Most compilers should promote the constant initializer (expression). Of bigger issue is the inconsistancy of integer of specific width i.e. what is int vs long or
__int32, _int32_t, int32_t, etc...
For constant expressions consider a cast of constructor (if C++)
T foo = (T)123;
T foo = T(123);
>>...Of bigger issue is the inconsistancy of integer of specific width i.e. what is int vs long...
This is a good example and I saw this so many times on different projects. Every time I was asking a question: "Why do you need to declare a variable as 'long'? Could you be more specific and declare the variable as some 'int'?"
>>...Could that be because those suffixes are reserved for constant integer types declaration and can not be used in the macro
Yes and this is what I was able to see today. It gets even worse for L because in a UNICODE environment it is used as a Character Constant:
wchar_t wcText = L'abc';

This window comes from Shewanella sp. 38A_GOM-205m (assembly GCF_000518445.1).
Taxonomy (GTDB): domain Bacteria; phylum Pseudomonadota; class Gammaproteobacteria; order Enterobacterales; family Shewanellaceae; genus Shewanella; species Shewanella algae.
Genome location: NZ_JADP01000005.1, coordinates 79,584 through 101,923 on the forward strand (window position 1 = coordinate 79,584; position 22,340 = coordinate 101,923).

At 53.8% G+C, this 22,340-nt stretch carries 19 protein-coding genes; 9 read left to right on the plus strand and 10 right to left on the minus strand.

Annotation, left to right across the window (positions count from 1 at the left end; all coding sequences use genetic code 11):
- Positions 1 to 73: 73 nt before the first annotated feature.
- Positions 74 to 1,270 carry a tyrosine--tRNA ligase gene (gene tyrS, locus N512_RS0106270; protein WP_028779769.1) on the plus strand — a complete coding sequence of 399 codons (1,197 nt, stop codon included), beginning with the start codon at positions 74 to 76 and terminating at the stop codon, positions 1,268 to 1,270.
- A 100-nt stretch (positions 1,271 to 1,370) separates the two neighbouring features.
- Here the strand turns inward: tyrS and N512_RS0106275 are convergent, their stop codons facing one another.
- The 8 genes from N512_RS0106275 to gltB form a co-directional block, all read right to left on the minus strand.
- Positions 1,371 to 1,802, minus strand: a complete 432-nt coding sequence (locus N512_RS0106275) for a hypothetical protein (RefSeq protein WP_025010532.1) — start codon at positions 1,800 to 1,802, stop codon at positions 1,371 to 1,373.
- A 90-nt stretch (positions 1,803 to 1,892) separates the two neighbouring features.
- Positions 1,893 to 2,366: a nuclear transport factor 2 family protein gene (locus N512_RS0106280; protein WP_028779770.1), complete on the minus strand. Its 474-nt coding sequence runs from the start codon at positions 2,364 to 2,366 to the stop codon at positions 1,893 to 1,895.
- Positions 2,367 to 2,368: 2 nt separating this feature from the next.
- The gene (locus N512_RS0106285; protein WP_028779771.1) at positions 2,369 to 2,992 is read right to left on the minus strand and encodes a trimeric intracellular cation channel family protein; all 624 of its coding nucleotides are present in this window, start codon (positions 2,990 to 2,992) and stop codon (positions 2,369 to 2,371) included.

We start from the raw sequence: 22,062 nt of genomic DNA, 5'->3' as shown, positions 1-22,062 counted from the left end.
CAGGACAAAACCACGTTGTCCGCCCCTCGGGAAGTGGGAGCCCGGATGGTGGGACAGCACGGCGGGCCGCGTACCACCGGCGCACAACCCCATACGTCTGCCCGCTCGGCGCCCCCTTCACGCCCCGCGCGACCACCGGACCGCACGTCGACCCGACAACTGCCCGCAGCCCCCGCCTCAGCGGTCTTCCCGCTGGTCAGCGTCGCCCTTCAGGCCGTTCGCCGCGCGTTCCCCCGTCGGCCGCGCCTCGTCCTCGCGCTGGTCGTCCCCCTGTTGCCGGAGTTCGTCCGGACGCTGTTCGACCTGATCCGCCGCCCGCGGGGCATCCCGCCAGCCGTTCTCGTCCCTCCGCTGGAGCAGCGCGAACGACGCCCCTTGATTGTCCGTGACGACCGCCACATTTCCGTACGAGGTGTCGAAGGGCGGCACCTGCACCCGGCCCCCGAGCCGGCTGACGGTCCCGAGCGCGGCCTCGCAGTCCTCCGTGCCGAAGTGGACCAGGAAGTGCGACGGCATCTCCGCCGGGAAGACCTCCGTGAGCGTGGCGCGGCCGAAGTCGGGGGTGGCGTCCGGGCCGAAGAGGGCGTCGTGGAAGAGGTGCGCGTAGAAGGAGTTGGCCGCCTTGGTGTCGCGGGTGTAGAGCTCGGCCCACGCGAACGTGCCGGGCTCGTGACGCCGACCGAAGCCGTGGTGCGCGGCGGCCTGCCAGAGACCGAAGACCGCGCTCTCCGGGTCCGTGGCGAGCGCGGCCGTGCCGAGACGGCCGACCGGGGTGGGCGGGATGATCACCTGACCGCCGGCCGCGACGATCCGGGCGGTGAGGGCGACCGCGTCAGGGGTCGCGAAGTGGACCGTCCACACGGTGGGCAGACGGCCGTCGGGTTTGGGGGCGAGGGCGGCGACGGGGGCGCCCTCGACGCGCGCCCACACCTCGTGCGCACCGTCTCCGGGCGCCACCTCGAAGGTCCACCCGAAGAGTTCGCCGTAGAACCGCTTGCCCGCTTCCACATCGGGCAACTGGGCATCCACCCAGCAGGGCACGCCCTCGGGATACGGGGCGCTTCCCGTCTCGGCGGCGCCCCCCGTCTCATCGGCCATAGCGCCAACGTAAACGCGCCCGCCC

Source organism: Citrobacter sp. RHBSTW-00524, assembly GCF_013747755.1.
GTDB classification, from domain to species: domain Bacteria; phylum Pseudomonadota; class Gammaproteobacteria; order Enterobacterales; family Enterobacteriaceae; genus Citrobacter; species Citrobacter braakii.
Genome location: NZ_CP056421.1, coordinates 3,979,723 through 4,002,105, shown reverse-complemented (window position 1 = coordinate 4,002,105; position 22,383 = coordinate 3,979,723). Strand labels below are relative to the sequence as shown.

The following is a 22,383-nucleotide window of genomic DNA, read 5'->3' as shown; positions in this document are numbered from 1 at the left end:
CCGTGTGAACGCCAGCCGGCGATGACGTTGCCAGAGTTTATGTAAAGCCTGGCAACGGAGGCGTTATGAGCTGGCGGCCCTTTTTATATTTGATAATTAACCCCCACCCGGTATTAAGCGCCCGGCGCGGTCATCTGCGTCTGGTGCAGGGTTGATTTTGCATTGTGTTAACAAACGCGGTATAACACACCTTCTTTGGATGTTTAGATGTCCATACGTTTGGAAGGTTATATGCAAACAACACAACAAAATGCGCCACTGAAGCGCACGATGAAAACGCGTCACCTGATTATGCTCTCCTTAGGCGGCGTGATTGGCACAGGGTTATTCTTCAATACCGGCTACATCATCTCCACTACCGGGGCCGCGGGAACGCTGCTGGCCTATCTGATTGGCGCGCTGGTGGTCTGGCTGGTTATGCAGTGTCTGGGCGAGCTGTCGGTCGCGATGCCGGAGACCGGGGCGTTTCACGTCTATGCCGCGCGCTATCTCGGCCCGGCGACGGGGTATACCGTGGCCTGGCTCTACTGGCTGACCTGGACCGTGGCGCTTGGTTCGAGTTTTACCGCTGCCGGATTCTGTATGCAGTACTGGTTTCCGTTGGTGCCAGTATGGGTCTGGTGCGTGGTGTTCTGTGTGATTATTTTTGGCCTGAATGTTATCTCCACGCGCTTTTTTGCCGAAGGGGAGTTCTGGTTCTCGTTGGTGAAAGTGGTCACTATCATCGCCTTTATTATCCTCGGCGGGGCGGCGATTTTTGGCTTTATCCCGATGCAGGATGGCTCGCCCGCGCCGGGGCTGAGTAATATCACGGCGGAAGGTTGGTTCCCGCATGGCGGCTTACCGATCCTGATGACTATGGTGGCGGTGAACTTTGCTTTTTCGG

>>>Yes and this is what I was able to see today. It gets even worse for L because in a UNICODE environment it is used as a Character Constant:>>>
It does not surprise me.Those letters in variuos programming "contexts" have various meaning.Probably at the parser stage those keywords are interpreted as UNICODE charcters and later from the whole sentence context the proper meaning is deducted.
I think that in your first case those suffixes are treated as a reserved keywords and checked for it already at the preprocessor stage.
the answer to your initial problem is that parts of identifiers cannot be substituted by macros.
In your example 4_ULL is treated as a single identifier at the preprocessing stage (even though it doesn't make sense semantically). Please note that "_" (underscore) is a valid part of an identifier and not a delimiter.
int, long, ..._L, ..._UL... all should be avoided when specific numerical size is required. This is not to say these should never be used, rather it is to say do not rely on a particular number of bits, or minimum number of bits. Unfortunately for us programmers, there is no standardized naming convention amongst all compiler vendors.